|By Maureen O'Gara||
|July 23, 2012 08:00 AM EDT||
Workday, the promising cloud-based HR and financial management start-up founded by the founder and former chief strategist of PeopleSoft David Duffield and Aneel Bhusri, has reportedly filed its S-1 paper to go public under a new law that will let it keep its financials under wraps until 21 days before its investor-fanning roadshow.
It's IPO has been highly anticipated and could be glorious. Reuters, which broke the story, figures it could be the "largest market debut" since Facebook's botched IPO in May.
Workday, which is subscription-based, is a lot more stable than Facebook.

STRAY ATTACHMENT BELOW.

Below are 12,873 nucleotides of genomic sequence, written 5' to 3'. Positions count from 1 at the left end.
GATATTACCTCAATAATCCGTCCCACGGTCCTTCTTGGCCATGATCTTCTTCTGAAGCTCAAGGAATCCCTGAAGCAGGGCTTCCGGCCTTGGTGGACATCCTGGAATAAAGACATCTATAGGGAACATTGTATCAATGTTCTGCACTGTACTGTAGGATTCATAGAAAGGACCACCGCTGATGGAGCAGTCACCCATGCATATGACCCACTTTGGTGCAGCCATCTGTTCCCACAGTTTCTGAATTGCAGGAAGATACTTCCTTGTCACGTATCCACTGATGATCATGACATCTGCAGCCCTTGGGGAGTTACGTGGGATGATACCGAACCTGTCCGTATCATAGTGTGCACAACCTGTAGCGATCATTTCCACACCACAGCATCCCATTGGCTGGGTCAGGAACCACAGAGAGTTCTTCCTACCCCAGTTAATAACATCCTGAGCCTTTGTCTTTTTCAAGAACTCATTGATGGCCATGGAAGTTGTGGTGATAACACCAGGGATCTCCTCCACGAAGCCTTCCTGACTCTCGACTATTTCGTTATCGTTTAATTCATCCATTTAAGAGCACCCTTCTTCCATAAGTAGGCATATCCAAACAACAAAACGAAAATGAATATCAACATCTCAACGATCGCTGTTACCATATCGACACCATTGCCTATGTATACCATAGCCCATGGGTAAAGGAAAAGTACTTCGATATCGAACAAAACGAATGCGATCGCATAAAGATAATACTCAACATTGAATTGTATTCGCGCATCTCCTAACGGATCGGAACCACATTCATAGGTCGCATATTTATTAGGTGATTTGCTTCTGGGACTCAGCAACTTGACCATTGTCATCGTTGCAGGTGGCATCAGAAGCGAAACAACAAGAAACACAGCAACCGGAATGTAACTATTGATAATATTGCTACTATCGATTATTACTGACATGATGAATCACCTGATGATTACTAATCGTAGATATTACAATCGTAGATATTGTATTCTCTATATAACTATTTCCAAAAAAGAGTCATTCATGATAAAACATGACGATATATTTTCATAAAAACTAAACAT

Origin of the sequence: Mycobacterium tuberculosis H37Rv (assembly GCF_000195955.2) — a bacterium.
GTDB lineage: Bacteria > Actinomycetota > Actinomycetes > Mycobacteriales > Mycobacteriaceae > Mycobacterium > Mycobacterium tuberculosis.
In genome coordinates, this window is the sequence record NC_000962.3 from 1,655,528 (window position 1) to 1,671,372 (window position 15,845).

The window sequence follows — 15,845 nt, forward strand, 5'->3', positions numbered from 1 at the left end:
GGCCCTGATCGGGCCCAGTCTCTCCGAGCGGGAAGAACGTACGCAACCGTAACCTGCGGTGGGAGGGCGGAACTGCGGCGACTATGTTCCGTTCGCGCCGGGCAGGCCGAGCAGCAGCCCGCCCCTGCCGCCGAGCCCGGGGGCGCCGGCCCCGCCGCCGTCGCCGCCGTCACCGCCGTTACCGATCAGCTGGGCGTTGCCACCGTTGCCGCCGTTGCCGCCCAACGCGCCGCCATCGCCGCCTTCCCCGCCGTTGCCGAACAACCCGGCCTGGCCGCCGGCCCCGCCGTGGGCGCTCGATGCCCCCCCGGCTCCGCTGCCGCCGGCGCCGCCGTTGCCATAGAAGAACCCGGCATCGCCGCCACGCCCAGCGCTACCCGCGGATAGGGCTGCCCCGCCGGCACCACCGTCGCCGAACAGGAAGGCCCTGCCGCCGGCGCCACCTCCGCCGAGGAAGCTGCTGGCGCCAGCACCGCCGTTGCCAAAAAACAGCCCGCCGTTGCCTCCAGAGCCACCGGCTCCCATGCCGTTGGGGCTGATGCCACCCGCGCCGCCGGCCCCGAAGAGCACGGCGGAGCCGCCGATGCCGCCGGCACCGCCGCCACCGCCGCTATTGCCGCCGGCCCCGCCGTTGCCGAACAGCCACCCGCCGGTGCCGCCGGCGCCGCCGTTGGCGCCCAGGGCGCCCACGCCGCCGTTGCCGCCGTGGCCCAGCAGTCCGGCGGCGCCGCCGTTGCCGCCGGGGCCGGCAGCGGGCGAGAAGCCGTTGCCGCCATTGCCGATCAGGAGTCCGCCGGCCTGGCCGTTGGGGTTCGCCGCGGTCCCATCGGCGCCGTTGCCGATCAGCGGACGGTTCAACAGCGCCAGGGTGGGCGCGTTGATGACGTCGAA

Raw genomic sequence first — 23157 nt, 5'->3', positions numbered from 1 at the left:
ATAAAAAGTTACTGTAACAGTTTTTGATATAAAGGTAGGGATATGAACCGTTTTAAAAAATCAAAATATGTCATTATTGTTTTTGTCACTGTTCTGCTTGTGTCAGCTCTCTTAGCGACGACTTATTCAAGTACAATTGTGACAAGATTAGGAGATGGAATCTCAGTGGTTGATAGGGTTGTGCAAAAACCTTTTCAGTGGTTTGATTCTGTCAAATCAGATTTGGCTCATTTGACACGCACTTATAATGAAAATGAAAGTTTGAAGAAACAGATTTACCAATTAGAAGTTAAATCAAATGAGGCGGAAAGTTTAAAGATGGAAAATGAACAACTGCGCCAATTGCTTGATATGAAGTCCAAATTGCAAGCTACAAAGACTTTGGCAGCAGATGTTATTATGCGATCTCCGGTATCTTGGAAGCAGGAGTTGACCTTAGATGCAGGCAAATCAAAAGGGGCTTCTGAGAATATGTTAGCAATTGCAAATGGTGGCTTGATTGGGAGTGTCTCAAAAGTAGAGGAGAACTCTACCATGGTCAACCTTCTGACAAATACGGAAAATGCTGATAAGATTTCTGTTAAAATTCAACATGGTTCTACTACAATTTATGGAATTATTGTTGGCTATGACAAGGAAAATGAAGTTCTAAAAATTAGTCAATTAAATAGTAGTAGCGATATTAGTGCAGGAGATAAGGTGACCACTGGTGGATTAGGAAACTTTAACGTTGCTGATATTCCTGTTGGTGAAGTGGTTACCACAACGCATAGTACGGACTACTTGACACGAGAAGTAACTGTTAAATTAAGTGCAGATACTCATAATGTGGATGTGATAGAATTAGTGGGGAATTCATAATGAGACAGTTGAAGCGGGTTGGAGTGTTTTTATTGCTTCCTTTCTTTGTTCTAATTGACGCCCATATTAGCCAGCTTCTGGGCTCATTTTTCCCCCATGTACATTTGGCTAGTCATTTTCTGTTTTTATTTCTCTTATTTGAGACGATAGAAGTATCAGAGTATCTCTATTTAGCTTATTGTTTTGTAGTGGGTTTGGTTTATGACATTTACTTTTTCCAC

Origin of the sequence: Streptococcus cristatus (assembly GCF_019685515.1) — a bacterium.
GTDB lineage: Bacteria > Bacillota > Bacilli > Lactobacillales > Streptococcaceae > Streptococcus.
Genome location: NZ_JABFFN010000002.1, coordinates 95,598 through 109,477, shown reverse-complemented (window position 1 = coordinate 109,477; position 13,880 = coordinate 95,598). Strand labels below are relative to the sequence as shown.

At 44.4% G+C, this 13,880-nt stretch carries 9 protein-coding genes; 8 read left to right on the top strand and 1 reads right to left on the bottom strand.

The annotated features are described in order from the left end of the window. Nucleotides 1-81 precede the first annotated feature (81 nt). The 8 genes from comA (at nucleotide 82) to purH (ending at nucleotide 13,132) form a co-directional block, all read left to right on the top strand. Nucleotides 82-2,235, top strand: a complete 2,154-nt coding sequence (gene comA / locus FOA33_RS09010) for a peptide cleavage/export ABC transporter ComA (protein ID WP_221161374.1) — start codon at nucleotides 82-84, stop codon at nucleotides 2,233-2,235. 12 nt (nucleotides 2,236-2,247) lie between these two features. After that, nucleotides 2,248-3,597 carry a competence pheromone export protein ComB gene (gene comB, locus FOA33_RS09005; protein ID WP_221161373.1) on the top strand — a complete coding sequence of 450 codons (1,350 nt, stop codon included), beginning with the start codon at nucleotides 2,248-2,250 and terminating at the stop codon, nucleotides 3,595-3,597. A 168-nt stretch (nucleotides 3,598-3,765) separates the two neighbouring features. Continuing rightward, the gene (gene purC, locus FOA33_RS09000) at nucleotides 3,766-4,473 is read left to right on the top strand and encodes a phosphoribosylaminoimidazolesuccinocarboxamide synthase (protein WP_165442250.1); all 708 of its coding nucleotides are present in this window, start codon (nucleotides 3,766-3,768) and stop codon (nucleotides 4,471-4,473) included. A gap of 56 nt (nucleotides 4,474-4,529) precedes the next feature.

The law it's reportedly using is the so-called JOBS Act, short for the Jumpstart Our Business Startups Act, intended to help companies with less than a billion dollars in revenues get out.
Reuters says it filed its S-1 with the SEC last week intending to go public in October, depending on market conditions.
Morgan Stanley, Goldman Sachs and JP Morgan are supposed to take it out.
Workday raised $250 million from VCs including Greylock, New Enterprise Associates, T Rowe Price, Morgan Stanley Investment Management, Janus Capital Group and Bezos Expeditions, the venture arm of Amazon CEO Jeff Bezos.
Reuters remembers Oracle CEO Larry Ellison recently dissing Workday for not using a database and for relying on a Flash interface, claiming that renders the widgetry useless on the iPad and iPhone. Workday says that's baloney. Need we say that Oracle, which acquired PeopleSoft in 2004, and Workday compete?
Workday customers include Flextronics, Chiquita Brands and Time Warner.